in touch with real speech
In touch with real speech

Evidence No.5: Ying’s Dilemma II – the fate of ‘produced’

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You’ll remember that Ying was a learner who kept a diary about learning to listen. She wrote:

‘Sometimes when a familiar word is used in a sentence, I couldn’t catch it. Maybe it changes somewhere when it is used in a sentence.’ (Goh 1997, p. 366)

Ying’s dilemma is this: does she ‘know’ a word, or not? There is evidence both ways: she recognises words when she sees them, therefore they are ‘familiar’; but she fails to recognise these same words when she hears them, therefore they are ‘unknown’. For her, a word which is a ‘vocabulary success’ in reading, is a ‘vocabulary failure’ in listening. We teachers (native-speaker, expert-speaker) find it difficult to appreciate this problem: it is by no means apparent to us that the soundshapes of words vary. Our vast experience of encounters with words in everyday speech and in writing has deafened us to the destructive forces of everyday speech.

The following five speech units, taken from Cauldwell (2002, chapter 5) illustrate this fact. In each of them, the word ‘produce(d)’ occurs, and it sounds different each time, but note particularly what happens where it is non-prominent, in 04 and 05 below. Click the speaker icons on the left to hear the whole speech unit, click the speaker icons on the right to hear the word ‘produce(d)’ extracted from each speech unit.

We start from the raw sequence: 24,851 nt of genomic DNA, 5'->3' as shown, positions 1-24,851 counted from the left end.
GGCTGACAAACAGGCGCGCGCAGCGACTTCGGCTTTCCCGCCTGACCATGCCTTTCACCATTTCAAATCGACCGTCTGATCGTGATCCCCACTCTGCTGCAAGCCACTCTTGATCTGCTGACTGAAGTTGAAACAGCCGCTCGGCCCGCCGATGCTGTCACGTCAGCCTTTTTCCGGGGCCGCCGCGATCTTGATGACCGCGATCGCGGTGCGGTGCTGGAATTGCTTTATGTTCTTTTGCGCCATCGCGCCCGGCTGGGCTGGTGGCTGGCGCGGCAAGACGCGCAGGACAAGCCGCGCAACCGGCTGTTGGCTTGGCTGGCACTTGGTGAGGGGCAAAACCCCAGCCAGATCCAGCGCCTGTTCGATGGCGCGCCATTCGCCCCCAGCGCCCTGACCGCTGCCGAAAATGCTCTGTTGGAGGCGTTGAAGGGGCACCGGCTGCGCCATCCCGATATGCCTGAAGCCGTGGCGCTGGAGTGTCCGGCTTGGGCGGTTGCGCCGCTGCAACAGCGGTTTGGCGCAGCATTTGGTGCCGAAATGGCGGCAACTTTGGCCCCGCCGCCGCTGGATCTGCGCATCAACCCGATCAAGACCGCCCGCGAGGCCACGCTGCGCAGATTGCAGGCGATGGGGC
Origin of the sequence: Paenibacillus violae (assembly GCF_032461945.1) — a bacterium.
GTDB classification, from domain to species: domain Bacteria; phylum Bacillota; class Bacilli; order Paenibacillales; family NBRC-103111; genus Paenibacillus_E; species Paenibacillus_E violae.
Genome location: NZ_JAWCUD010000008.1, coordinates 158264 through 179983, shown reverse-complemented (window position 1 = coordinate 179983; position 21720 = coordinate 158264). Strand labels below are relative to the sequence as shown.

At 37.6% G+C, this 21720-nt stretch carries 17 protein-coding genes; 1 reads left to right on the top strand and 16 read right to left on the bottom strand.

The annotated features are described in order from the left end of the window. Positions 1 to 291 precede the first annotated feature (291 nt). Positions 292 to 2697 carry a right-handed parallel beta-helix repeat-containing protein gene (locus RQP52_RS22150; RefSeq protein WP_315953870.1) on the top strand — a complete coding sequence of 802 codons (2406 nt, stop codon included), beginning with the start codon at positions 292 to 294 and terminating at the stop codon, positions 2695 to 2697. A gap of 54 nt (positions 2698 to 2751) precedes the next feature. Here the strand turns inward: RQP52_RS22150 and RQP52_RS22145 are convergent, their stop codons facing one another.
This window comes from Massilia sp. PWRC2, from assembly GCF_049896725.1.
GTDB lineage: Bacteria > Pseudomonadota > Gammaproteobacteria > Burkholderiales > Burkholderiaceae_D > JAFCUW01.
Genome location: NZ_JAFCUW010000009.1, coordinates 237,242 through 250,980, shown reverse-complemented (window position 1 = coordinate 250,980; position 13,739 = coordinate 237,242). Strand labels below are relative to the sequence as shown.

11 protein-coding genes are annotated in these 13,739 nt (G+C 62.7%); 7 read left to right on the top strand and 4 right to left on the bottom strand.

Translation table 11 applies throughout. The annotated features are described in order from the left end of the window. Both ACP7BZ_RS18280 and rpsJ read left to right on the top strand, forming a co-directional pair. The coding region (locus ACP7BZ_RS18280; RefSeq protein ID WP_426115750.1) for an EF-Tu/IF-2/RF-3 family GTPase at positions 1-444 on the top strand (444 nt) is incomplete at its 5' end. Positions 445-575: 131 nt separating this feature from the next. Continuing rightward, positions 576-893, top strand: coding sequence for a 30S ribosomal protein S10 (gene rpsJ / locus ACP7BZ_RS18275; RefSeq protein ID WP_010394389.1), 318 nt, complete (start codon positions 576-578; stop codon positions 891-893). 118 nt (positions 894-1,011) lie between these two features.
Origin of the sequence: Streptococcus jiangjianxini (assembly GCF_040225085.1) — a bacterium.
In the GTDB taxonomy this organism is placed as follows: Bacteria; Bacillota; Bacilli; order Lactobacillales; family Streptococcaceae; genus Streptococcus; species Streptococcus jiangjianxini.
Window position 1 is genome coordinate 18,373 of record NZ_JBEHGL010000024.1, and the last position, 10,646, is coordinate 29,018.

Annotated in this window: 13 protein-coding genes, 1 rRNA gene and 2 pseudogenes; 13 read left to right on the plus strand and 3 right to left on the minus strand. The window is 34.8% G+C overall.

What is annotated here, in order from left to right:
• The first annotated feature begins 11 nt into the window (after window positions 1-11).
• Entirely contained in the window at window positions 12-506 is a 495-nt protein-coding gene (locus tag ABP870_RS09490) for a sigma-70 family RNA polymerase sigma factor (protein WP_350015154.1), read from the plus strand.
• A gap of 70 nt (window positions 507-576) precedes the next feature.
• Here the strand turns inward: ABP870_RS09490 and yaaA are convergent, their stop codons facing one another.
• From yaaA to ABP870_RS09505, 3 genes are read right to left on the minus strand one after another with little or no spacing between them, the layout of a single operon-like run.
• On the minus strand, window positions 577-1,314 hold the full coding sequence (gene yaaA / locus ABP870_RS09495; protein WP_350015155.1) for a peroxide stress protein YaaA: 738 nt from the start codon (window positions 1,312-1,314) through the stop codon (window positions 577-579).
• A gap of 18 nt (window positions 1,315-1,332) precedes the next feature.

01 // proDUCE //
02 // be proDUCED //
03 // proDUCED by a NON-native SPEAker //
04 // produced by GUY MIEGE //
05 // this is ONE produced by PRIESTley //

In 01 'produce' occurs before a pause, the second syllable is prominent and tonic (rising tone), there are clearly two syllables.

In 02 'produced' occurs before a pause, the second syllable is prominent and tonic (falling tone with low termination) - again, the two syllables are clear.

In 03 'produced' is not followed by a pause, the second syllable is prominent but not tonic, the second syllable loses its final consonant because of the following word 'by' - but it is still clearly two syllables.

In 04 'produced' is non-prominent at the beginning of the speech unit ('proclitic') and its syllable structure is much less clear, sounding virtually monosyllabic. The middle consonant /d/ is virtually destroyed.

In 05 'produced', again, is non-prominent but unlike 04 it is between two prominences. However, like 04, its syllable structure is unclear, sounding virtually monosyllabic. The middle consonant /d/ is virtually destroyed.

Position in the speech unit, and choice by the speaker of whether or not to make a word prominent, are therefore key determinants of the soundshapes of any word, whether they be function words, or content words.

To help learners who, like Ying, have the problem of not recognising 'familiar' words - we need to make learners comfortable and familiar with the true nature of everyday speech.

Brazil, D. (1994). Pronunciation for Advanced Learners of English. Cambridge: Cambridge University Press.

Cauldwell, R. (2002). Streaming Speech: Listening and Pronunciation for Advanced Learners of English. Birmingham, UK: speechinaction.

Goh, C. (1997). Metacognitive awareness and second language listeners. ELT Journal 51(4), 361-369